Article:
Houston, TX

What caused the flood in Houston and how often does it happen?

Marisol Gallagher

Alisa Matthews/Unsplash

Houston, TX - There are some reasons as to why Houston is prone to flooding. One of them that might be surprising is the fact that the city itself was designed to flood.

Most of the streets in Houston were made to be filled with water each time heavy rain poured. These streets have a higher center to make sure the water flows to the sewers. Although this system can be inconvenient, especially for driving, it has to be done in order to prevent the water from entering the houses and other buildings.

With 22 interconnected bayous throughout the city, Houston is also called the Bayou City. Developers built every structure in the city around this natural waterways’ intricate system while using them to alleviate the flood. As an attempt to control the water flow, the major bayous were deepened and widened. On regular weather, the full water bayous will drain to Barker and Addicks reservoir.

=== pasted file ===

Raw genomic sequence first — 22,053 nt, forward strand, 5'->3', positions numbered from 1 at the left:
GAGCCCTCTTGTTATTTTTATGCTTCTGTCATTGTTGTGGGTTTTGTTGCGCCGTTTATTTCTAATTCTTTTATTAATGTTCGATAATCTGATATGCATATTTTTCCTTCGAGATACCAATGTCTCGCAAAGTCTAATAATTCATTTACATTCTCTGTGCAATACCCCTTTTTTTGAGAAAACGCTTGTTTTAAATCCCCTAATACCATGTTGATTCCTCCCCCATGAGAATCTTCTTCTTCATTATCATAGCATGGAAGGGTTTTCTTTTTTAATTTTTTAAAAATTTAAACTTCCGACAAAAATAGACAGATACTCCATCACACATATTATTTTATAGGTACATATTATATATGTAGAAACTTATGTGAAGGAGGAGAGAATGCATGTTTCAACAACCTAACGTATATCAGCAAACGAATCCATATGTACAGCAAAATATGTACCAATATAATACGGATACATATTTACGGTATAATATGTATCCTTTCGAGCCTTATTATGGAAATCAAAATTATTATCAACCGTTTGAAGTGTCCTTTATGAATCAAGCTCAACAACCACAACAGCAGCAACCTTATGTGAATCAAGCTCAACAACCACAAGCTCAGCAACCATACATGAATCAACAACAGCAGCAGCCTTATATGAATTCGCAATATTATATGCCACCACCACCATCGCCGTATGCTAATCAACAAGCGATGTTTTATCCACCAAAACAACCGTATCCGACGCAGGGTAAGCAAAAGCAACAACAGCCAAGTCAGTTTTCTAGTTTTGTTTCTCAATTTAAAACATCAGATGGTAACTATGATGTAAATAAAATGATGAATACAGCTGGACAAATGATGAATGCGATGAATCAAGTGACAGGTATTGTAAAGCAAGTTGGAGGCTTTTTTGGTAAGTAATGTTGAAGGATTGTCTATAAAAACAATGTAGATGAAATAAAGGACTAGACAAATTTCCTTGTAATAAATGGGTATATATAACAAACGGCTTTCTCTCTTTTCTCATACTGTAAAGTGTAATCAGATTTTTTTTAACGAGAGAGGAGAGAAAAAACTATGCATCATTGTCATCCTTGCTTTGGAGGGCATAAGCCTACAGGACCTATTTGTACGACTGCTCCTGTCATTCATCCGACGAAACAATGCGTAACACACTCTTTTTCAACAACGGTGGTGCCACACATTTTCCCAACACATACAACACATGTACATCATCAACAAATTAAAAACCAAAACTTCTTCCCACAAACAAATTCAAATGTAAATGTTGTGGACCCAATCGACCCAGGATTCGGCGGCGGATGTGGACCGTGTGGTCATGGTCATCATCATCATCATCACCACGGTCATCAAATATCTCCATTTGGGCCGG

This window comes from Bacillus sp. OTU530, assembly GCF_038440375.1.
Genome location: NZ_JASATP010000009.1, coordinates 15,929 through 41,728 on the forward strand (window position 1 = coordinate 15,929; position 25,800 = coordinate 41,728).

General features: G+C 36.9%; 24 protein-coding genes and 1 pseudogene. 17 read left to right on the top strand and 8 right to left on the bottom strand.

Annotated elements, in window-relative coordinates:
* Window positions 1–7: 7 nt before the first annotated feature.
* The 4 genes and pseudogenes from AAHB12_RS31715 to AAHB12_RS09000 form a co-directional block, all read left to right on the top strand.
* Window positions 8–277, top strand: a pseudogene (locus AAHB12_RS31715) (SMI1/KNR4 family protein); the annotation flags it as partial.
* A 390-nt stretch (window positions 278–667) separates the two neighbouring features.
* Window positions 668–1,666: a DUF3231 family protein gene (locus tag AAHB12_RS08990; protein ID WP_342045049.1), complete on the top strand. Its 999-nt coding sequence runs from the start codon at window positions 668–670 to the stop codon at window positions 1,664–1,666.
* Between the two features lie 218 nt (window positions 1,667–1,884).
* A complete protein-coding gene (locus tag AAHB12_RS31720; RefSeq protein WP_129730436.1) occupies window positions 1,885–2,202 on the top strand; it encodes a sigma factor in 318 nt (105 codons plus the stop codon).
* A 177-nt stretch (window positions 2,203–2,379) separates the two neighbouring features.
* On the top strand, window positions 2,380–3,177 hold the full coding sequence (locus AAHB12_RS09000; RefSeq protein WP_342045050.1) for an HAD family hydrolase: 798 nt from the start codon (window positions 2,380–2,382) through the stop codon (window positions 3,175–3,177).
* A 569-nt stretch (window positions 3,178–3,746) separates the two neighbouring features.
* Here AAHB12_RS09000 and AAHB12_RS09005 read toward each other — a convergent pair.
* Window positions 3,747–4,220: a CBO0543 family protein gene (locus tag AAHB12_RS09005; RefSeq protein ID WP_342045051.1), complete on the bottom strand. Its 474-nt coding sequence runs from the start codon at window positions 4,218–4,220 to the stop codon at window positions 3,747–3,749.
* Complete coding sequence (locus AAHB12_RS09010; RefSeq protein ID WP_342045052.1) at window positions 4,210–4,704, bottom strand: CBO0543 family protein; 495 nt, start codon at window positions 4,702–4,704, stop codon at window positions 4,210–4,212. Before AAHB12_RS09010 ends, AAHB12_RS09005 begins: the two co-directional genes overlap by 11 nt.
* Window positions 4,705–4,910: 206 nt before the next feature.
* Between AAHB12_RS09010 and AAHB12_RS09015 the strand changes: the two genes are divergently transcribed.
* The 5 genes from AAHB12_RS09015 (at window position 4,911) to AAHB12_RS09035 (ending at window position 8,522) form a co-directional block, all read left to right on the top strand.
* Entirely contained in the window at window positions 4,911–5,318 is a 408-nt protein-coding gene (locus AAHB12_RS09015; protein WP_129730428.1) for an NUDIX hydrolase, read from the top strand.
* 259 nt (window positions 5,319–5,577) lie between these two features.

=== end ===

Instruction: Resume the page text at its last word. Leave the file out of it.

In case of an anomaly like Hurricane Harvey that keeps the rain pouring steadily for 7 days, the bayous and reservoirs will fail to drain the accumulating water which results in breaking the banks and spilling the water into the streets.

Next, water will get into the houses and buildings as the flooded streets will overwhelm the drainage system. In the end, over 150,000 houses flooded, while the buildings around the waterways got more damaged.

Normally, the streets in Houston will get flooded multiple times in a year. But it drains quickly and results in no lasting damage. Although it has happened more frequently, major flooding that causes widespread flooding is quite rare. Those that happen in the last decade are most likely caused by climate change where higher temperatures lead to rising tides, heavier rainfall, and hurricanes.

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Houston, TX

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